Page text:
Words by Gary Pearson

After that horrible winter, everyone is primed for summer. Like you, I want to get outside and enjoy it, except I have trust issues. You see, in mid-March, when winter should have been over, I managed to slip on an icy sidewalk and break my leg. Since I was carrying a hockey bag at the time, I classify it as a hockey injury. It was a similar break to what NHL star Steven Stamkos suffered. He has returned to play spectacularly in the NHL, so I’m waiting for my call up to the Leafs at any minute. Let’s face it, they’ve done worse.

I’ve heard that most accidents don’t happen outside, but in your own home. This makes me think that everything is out to get me. So it seems the best course of action for me, as usual, is to try to stay perfectly still.

Summer can mean many dangers like poison ivy, nasty sunburns, falling into a ravine, or being eaten by a snake. That’s one thing I do like about winter: no snakes. Did you know that in Ontario, the poisonous Massasauga Rattler is a protected species? That means that you can’t kill it, and upon a vacancy, it’s first in line for a Senate appointment. Explains a lot.

Now, my kids love the outdoors and every summer they beg to go camping. I’m not a camper. There is a whole aisle at Canadian Tire I don’t even understand. I’m happy that we have a house to live in; why would I want to switch to a tent? Human civilization has gotten us this far with microwaves, central vacuuming, Candy Crush and Pop Tarts—why turn our back on all this progress? People talk of going “back to the land.” I don’t want to go back to any land. I prefer my feet standing on solid industrial laminate fake wood flooring. Plus, it’s indoors—less chance of snakes.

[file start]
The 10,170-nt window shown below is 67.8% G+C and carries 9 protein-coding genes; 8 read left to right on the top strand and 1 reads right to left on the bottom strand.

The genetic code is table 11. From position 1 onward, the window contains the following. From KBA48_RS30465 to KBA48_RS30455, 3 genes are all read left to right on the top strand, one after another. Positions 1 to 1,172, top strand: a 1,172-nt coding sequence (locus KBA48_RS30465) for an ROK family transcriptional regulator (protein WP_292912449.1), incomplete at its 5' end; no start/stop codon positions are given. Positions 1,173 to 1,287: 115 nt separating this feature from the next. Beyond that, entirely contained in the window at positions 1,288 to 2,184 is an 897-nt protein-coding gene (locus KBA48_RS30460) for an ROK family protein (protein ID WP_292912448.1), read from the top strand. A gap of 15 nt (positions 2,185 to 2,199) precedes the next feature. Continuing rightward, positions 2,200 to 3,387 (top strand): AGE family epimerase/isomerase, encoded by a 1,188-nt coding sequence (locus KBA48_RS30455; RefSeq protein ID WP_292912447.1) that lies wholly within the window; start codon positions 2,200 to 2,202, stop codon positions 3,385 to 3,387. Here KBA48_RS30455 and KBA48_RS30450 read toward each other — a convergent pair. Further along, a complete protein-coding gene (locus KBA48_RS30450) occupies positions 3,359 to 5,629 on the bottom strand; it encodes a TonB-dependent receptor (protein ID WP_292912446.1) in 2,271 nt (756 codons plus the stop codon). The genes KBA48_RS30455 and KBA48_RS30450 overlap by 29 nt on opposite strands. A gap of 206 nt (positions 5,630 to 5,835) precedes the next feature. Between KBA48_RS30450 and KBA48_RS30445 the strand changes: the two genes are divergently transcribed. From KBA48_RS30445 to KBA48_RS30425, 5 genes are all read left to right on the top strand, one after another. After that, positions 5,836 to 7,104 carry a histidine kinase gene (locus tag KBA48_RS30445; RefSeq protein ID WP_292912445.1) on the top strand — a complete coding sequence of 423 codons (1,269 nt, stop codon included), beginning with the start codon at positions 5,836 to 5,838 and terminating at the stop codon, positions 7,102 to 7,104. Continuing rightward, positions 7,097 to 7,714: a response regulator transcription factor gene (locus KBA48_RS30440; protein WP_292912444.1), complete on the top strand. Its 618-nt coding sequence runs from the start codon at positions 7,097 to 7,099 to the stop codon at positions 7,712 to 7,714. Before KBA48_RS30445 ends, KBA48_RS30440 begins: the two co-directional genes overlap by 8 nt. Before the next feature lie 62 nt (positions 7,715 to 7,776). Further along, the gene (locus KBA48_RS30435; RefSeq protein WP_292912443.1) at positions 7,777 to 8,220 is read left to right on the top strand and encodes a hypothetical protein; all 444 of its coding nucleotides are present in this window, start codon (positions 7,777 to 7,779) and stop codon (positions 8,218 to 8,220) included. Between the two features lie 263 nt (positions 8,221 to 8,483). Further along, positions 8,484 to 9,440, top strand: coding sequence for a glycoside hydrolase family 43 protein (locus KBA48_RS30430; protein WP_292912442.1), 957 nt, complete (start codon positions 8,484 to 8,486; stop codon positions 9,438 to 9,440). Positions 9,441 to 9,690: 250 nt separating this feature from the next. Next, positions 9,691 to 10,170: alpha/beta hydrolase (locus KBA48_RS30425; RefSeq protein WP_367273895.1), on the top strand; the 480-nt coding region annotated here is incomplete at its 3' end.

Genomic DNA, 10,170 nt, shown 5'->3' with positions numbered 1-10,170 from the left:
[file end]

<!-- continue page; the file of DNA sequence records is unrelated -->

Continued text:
So to make everyone happy, pretty much every summer my kids go to a sleepover camp. It’s ideal. They swim, hike, play outdoor games and breathe the fresh air north of the city. They have enthusiastic teen leaders who are so young they haven’t figured out how hard they are working with dozens of loud kids for under minimum wage. The kids learn terrible songs, which, if I sang them out loud, they’d pelt me with dinner rolls. They even help set tables and clear dishes, camp skills that I promise you will disappear the moment they land back at home.

My kids have even gone to camps that are run by churches, even though we aren’t a religious family. When standing in the majesty of a forest, in clean air and surrounded by flowers and birds, it makes sense to pray; even if only to help ward off snakes. I went to church long enough to hear the story about the serpent.

So I’m glad my children spend a couple of weeks learning about nature and getting their faces out of their video games, Doctor Who reruns and Facebook. While they do that, I’m free to play video games, catch up on Doctor Who and go on Facebook. Fair trade.

backtalk1Gary Pearson is a TV writer for shows such as This Hour Has 22 Minutes. His novels Me and the Crack Mayor and Slapshot of Love are available at amazon.ca. You can follow him on Twitter @captainpearson.